There is also precedent in Japan for strong female singers in the 1970s and 80s, who broke the mold of the sweet innocent idol singer, such as Yamaguchi Momoe, with her feminist anthem “Playback part 2”(1978). But Japan’s economic crash in 1991, saw the emergence of a new woman in what I call “Post-Bubble Japan”. 

The recession did what laws were unable to do – open Japanese businesses to women. While still grotesquely underrepresented by western standards,  talented women were able to enter companies in entry-level management jobs. Thus, women became powerful in Japan as consumers and also as artists. With economic power, they looked for mature artists willing to assert their own femininity, sexuality and power. All three divas were known for taking control of their image and writing their own songs.

Size of J-pop market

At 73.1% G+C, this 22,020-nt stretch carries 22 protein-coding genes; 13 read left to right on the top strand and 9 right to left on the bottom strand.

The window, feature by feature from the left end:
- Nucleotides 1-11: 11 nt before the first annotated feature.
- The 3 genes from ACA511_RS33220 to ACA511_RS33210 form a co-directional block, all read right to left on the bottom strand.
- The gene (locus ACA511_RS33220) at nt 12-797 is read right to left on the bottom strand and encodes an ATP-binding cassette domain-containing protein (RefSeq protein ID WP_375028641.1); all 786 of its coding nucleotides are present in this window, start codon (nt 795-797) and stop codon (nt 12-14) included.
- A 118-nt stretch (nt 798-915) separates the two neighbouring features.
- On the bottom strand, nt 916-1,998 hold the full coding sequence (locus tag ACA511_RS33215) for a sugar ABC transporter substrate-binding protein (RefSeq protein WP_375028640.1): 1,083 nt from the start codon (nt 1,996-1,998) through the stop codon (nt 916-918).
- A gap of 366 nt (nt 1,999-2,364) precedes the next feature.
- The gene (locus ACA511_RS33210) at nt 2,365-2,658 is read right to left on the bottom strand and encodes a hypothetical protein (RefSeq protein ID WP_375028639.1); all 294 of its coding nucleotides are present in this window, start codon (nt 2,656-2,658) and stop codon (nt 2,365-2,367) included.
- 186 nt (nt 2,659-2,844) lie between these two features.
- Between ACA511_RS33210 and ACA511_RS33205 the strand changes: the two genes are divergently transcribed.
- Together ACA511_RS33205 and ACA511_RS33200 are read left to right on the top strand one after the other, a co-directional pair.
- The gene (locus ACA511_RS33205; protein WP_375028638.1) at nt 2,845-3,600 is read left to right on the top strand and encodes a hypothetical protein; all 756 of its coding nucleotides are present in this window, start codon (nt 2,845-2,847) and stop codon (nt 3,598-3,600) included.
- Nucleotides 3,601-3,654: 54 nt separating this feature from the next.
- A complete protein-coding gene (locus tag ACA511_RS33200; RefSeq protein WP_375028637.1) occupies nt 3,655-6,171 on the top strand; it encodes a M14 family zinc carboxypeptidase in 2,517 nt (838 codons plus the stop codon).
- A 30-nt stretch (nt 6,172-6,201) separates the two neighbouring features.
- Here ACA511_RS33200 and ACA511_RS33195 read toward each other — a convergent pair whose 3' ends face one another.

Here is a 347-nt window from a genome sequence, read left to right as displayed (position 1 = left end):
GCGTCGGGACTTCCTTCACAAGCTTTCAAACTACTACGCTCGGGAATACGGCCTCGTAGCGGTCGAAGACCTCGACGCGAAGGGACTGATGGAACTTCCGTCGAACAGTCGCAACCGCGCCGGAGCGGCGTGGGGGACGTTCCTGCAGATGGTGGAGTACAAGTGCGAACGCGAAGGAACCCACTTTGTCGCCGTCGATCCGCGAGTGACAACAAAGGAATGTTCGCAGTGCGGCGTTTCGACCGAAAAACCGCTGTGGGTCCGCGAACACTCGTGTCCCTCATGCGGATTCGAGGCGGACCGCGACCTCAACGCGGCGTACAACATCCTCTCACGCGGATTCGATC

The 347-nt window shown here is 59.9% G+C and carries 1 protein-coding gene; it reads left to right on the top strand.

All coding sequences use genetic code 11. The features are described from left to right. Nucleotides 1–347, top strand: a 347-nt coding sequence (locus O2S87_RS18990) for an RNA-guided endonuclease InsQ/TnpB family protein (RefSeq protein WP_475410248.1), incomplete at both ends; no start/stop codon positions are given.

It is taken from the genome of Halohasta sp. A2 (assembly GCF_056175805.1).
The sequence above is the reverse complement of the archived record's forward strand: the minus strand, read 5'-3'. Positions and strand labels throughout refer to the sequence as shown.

Hamasaki Ayumi in concert, April 2007

Singers like Hamasaki, Amuro and Utada represented the monster that was “J-pop”. With the growth of the record industry, J-pop became less a music genre and more of a commercial ecosystem to sell music. By 1998, just 10 years after the debut of the term J-pop, the Japanese music market doubled in size to 607.5 billion yen, 2nd largest in the world, only after the United States.

Journalist Ugaya Hiromichi noted that by the mid-1990s, J-pop had evolved into a media ecosystem encompassing a wide range of styles. Key to the rise of J-pop in the 1990s was the CD, set at minimum $25-$30 an album. Although expensive compared to CDs outside of Japan, this ensured that any Japanese album would make lots of profits. Next to promote the artist, the artist appeared on music tv shows, and the song itself was used, when released, as commercial songs for other products and TV drama themes. Thus commercials and dramas promoted the song, and the song promoted the product. Money came from sales of hard copies of the song itself, or from fees from the artist or song appearing on televised ad campaigns. To guarantee an audience there were fan clubs, with paid membership to guarantee fans for sales and concerts.